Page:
Poppi Iris Worthington was just 13 months old when she died in December 2012 and still, nearly three years later, the reasons why remain a secret. This is despite the efforts of several pathologists, a “fact-finding” judgment that remains unpublished, an ongoing Serious Case Review, and a failed police investigation that saw three officers accused of misconduct.
Hopes have now been raised, however, that the truth will finally out. Two High Court justices quashed the original “irregular” inquest into her death and ordered a fresh inquiry into how the toddler, from Barrow-in-Furness, Cumbria, died.
Lord Justice Burnett and Mr Justice Holroyde said there was a “clear case” for new proceedings. Lord Justice Burnett agreed the original inquest, with evidence heard in private, was irregular.
Much of the mystery is due to a far-reaching injunction after Poppi’s death which prevented the media from revealing various details about the case, including the hospital in which she died. As a result her inquest, last October, took place partly in private, and took just seven minutes to deliver an “unexplained” verdict.
Ian Smith, the original coroner, now retired, had said the cause of Poppi’s death could not be ascertained. He was “satisfied” that the findings of the family court judge Mr Justice Peter Jackson at a private fact-finding hearing, based on medical evidence from three pathologists, were sufficient. Those conclusions have still not been published.
Lawyers for several newspaper groups subsequently wrote to David Roberts, the senior coroner for Cumbria, arguing the inquest was insufficient and therefore unlawful. Mr Roberts told the High Court that a fresh inquiry was both necessary and “in the interests of justice”. The High Court judges agreed.
Lord Justice Burnett said Mr Smith had adopted the facts found by the family court judge, Mr Justice Jackson, which were not made public or properly recorded at the inquest.
Mr Justice Jackson said it remained his intention that his judgment “shall be published when it can be”. He had previously said his findings must remain undisclosed in case they prejudiced any criminal trial.
The judge had been dealing with family proceedings connected to the case in the Family Division of the High Court, and raised issues about the manner in which Poppi’s death was investigated.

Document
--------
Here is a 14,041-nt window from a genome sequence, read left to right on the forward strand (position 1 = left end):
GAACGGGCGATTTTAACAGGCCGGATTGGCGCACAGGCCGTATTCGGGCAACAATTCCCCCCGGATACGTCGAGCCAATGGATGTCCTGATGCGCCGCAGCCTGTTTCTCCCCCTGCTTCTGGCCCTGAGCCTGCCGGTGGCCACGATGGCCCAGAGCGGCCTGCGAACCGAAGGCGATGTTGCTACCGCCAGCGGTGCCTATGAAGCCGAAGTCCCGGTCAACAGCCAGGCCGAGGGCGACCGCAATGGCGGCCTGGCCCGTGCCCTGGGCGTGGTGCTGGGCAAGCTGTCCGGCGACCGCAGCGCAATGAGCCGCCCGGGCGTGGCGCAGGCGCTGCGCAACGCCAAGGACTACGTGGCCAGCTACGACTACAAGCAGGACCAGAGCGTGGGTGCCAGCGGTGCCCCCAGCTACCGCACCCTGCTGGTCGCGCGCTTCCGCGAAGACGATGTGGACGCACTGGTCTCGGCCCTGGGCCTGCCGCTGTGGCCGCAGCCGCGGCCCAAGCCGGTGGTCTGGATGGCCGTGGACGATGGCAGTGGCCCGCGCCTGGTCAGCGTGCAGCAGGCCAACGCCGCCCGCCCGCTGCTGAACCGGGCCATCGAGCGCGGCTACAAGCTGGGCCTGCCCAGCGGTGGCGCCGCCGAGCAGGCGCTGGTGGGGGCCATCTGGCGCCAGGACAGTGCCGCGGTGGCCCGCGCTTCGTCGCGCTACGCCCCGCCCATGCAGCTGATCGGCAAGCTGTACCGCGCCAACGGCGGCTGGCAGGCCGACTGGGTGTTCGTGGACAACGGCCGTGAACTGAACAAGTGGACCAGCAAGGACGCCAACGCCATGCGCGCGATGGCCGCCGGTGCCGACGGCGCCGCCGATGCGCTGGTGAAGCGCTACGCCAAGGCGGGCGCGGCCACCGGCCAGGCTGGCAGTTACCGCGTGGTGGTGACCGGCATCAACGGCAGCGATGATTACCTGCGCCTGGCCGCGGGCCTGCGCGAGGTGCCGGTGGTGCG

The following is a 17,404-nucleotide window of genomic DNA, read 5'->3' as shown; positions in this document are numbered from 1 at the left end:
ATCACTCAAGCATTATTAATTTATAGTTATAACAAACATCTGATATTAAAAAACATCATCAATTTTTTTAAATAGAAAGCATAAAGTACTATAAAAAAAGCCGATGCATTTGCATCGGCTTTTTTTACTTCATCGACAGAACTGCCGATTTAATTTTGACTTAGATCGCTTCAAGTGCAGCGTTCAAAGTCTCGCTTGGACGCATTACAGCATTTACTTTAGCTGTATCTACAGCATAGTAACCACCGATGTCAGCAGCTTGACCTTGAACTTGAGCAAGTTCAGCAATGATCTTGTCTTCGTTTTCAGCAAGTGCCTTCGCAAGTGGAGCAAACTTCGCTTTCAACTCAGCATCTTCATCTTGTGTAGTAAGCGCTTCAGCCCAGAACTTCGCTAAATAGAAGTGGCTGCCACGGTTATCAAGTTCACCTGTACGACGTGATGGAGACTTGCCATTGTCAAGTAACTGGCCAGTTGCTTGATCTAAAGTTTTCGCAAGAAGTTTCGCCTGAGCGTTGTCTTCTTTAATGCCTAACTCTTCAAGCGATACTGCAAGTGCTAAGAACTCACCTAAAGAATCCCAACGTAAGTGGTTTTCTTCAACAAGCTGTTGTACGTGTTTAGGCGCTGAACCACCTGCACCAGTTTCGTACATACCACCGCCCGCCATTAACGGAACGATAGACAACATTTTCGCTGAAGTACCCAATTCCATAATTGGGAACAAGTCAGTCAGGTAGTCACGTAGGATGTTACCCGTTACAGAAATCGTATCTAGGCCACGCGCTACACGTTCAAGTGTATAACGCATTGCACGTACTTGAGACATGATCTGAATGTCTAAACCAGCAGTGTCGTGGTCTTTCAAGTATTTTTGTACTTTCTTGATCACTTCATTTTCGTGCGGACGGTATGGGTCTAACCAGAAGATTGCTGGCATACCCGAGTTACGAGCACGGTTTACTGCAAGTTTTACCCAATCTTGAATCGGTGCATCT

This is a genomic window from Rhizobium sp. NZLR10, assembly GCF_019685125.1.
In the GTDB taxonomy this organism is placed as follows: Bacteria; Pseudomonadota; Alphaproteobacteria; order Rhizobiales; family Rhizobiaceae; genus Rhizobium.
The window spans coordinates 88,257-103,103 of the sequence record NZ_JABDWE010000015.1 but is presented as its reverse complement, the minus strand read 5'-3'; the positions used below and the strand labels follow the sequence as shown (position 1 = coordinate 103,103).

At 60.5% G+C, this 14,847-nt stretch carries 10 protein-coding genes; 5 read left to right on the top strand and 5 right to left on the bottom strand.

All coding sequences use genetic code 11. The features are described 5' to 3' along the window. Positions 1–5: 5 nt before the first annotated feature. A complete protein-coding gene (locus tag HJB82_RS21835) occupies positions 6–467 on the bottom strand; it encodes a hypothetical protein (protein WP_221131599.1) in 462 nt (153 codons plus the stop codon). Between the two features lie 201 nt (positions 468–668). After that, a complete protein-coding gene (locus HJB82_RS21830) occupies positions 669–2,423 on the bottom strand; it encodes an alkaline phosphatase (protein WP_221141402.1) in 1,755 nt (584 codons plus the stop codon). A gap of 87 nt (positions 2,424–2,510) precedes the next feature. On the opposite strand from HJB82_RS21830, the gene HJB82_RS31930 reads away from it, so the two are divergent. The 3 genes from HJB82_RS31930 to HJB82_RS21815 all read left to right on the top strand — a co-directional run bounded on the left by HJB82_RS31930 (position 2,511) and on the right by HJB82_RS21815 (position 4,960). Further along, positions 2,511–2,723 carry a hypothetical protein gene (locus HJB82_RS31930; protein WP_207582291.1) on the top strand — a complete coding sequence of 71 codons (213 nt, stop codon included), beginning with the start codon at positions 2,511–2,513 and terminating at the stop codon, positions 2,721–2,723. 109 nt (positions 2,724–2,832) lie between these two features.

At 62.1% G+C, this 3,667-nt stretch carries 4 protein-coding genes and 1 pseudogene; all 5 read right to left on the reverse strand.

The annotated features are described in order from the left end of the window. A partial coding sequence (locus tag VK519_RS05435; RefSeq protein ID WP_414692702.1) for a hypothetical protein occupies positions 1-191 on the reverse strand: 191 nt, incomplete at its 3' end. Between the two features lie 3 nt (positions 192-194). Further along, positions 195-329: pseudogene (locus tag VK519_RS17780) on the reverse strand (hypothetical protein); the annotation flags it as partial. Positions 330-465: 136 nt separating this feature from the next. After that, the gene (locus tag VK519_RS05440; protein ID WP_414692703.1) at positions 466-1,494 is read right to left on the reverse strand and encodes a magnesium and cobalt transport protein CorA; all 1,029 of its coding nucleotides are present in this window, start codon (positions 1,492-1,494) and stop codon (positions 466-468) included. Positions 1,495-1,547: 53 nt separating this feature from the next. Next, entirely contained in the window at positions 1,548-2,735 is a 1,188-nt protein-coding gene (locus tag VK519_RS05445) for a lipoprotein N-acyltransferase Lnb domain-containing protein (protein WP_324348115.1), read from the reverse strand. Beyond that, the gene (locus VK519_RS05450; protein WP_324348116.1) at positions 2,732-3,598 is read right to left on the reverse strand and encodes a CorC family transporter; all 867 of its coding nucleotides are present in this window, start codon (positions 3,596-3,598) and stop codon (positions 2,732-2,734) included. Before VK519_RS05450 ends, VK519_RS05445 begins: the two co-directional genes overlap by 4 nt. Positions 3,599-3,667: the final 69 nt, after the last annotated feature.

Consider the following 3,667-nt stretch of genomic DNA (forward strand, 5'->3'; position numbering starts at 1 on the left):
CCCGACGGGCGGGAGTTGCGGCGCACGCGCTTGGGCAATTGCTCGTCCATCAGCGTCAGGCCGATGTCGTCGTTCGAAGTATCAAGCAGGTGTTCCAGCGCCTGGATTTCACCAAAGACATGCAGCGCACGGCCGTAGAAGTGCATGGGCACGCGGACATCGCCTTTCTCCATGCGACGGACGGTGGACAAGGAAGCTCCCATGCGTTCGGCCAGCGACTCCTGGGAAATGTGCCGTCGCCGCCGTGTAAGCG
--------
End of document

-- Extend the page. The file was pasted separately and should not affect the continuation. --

Publication of the family court findings was further complicated by a request from Poppi’s father, Paul Worthington, who was granted a review of the medical evidence relating to his daughter’s death, to be heard in November. Mr Justice Jackson ruled it would be unfair to publish his findings prior to the review.
A Serious Case Review into Poppi’s contact with social service and other agencies, led by Cumbria’s Local Safeguarding Children Board, has now been put on hold pending the new inquest.
Two people were arrested following Poppi’s death: Mr Worthington, 46, who was questioned on suspicion of sexually assaulting his daughter; and a 31-year-old woman who cannot be named. Both were released without charge. It also emerged at the time that three Cumbria police officers were questioned under caution over misconduct allegations.
The force referred itself to the Independent Police Complaints Commission (IPCC), which has concluded its investigation over whether opportunities to obtain “key evidence” were “identified and appropriately acted upon” by police. An IPCC spokeswoman said: “We intend to await the conclusion of the new inquest into the child’s death and the force’s disciplinary proceedings before publishing any findings from the investigation.”
A spokesman for Cumbria Police said: “A number of officers are subject of this investigation. An officer was previously suspended by the Constabulary. However the officer in question has since retired and therefore can no longer be suspended. The Constabulary continues to engage with and await the outcome of the IPCC investigation.”Reuse content